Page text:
Gary Blaise Early Keyboard Instruments
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  Almost three months are required to make a classical Italian harpsichord. Even a fine little clavichord requires every bit of two months. It is the clavichord's complex keyboard, I suppose, which accounts for time which would be otherwise saved in building an instrument of such simplicity. In either case, and at the end of a long process, our stringed keyboard instrument begins to speak and one hears, for the first time, just what it is that has been created. At this point there is little you can do to alter it's sound. Not that you should want to, of course! With the state of the craft as elevated as it is, there is no reason to have done anything incorrectly. Suppose, however, that, just for the fun of it, you wanted to see what happens when the plucking points of your harpsichord are altered of the scale of your clavichord is shortened. These are virtually impossible alterations. Or perhaps you would like to move the ribs around in an unorthodox manner. This, too, is practically impossible on all but some French and Flemish harpsichords. The builders of these northern-style pluck-o-phones, cleaver pusses that they are, make the bottoms of their instruments somewhat removable, thus allowing access to the underside of the soundboard where ribs like to hang out.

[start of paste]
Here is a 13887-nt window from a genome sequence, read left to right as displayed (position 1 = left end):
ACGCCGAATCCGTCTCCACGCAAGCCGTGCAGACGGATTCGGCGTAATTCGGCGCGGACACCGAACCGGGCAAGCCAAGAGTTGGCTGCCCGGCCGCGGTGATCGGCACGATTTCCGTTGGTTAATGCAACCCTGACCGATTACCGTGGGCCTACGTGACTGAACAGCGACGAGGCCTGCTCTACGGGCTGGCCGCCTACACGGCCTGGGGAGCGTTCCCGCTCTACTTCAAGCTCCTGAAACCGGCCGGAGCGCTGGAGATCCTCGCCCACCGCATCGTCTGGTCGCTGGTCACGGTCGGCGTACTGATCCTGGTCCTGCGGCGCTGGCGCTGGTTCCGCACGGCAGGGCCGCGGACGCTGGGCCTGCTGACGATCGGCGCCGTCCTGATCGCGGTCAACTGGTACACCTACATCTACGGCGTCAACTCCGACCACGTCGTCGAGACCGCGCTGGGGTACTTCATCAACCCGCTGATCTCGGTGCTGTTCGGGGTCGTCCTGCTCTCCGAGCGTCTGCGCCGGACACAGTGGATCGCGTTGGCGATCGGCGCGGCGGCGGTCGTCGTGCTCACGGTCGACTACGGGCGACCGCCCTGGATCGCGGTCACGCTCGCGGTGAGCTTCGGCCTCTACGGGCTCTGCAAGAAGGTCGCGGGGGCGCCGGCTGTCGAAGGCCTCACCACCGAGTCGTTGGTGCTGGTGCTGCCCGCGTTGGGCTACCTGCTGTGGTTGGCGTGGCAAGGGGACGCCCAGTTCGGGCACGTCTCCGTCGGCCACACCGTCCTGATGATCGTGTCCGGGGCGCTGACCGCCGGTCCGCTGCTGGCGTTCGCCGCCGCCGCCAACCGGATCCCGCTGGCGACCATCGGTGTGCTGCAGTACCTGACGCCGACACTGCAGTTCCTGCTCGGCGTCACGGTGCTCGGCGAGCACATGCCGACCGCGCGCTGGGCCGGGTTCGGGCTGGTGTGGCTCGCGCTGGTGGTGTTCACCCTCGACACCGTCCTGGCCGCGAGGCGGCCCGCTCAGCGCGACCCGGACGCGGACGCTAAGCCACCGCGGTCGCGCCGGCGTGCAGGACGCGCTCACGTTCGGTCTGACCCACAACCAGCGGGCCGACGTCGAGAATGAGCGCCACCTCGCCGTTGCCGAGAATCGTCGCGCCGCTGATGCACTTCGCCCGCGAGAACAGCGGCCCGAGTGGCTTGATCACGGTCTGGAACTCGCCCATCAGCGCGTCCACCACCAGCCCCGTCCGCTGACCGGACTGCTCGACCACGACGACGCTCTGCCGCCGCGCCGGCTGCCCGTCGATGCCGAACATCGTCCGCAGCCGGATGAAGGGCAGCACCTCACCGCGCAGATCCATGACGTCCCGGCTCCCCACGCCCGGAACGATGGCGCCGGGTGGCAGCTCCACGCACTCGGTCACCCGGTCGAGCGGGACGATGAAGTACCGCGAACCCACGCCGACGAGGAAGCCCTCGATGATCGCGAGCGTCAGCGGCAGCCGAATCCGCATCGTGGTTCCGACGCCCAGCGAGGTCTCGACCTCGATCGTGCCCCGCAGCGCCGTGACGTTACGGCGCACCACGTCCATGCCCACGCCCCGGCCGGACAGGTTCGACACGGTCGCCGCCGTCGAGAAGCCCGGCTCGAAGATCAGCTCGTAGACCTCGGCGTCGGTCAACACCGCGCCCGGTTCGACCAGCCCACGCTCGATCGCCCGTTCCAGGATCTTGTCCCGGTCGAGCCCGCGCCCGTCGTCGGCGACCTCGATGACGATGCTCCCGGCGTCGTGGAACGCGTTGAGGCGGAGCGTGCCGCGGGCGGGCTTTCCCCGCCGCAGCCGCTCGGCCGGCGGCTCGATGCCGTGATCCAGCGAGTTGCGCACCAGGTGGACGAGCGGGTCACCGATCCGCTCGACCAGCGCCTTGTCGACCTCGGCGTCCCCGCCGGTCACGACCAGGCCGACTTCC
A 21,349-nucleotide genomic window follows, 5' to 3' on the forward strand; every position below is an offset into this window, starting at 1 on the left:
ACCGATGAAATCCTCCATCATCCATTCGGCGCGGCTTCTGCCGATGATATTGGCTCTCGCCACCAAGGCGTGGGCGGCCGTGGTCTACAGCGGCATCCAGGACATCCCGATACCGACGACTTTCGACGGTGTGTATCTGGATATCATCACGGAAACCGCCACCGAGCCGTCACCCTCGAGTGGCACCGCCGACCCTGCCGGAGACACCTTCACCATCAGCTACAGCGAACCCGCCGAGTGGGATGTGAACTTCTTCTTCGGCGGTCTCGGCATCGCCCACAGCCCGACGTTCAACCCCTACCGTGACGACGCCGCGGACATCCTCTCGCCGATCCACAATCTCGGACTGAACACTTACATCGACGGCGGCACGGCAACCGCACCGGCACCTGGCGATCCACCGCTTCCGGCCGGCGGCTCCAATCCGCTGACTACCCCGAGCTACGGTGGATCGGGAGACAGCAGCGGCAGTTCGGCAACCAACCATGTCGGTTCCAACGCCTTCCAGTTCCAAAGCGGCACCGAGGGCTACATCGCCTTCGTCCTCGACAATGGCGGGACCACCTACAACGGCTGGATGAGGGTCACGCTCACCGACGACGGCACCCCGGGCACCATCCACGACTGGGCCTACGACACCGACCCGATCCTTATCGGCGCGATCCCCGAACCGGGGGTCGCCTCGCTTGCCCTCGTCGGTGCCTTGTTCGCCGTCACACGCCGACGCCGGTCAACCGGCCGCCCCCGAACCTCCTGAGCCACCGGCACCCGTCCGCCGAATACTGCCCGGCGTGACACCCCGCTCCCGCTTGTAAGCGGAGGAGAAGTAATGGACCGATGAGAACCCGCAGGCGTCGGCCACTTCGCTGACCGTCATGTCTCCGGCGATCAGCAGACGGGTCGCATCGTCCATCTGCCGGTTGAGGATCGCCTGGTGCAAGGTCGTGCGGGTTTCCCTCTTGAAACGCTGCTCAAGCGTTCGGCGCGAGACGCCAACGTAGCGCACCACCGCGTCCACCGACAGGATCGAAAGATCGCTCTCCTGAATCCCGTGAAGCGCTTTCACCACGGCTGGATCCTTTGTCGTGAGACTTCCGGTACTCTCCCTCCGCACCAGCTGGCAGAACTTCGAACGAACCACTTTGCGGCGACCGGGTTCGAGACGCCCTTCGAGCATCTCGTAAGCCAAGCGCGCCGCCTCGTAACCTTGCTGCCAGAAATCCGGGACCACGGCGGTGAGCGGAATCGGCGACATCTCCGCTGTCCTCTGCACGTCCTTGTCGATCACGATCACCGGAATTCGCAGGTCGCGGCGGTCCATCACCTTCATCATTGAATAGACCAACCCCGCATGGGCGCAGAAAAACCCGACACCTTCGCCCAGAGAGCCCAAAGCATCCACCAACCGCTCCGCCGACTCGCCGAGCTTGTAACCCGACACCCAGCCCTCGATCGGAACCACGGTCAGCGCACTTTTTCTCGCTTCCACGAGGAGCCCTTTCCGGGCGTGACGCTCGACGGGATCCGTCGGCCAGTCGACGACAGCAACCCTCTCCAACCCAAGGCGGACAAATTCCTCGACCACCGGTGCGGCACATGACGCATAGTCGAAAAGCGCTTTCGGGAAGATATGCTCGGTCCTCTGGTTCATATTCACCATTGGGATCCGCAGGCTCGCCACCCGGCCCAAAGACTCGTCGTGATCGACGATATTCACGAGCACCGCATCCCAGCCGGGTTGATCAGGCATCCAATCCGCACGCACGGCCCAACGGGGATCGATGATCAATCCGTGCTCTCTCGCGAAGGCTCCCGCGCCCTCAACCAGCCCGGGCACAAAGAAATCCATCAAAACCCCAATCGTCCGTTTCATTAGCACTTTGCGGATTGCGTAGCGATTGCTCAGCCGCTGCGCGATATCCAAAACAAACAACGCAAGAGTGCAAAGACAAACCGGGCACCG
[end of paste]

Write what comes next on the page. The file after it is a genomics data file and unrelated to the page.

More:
So one day, after years of making stringed keyboards, I awoke in the middle of my life to find myself in need of an instantly gratifying divertissement to my everyday work with stringed keyboards. In due course, this was provided to me, disguised in the unexpected visit of an organ maker colleague of mine. The impromptu visit had the effect of re-awakening in me a long submerged interest in organ making; an interest which had never found expression in my life, I suppose, because of the overwhelming nature of the activity as well as the delinquent effect upon someone who was supposed to be concentrating on the making of stringed keyboards. All the same, I soon found myself day dreaming about some sort'a super simple mechanical recorder consort kind'a thing. With just 13 recorder-like pipes, I mused, I could get a Renaissance range of 45 notes, blissfully ignorant of the grave consequences which lay in store for me in the mechanization of the finger holes, not to mention a hopeless desire to mechanically replicate the effects of breathing and embouchure in recorder playing. It was nonetheless startling to find how my high-school interest in the organ had evolved, without my even knowing it, from the massive instruments of Bigg's formative recordings of the 1960's to the simple single-stopped wooden instrument with which I was now obsessed.

 
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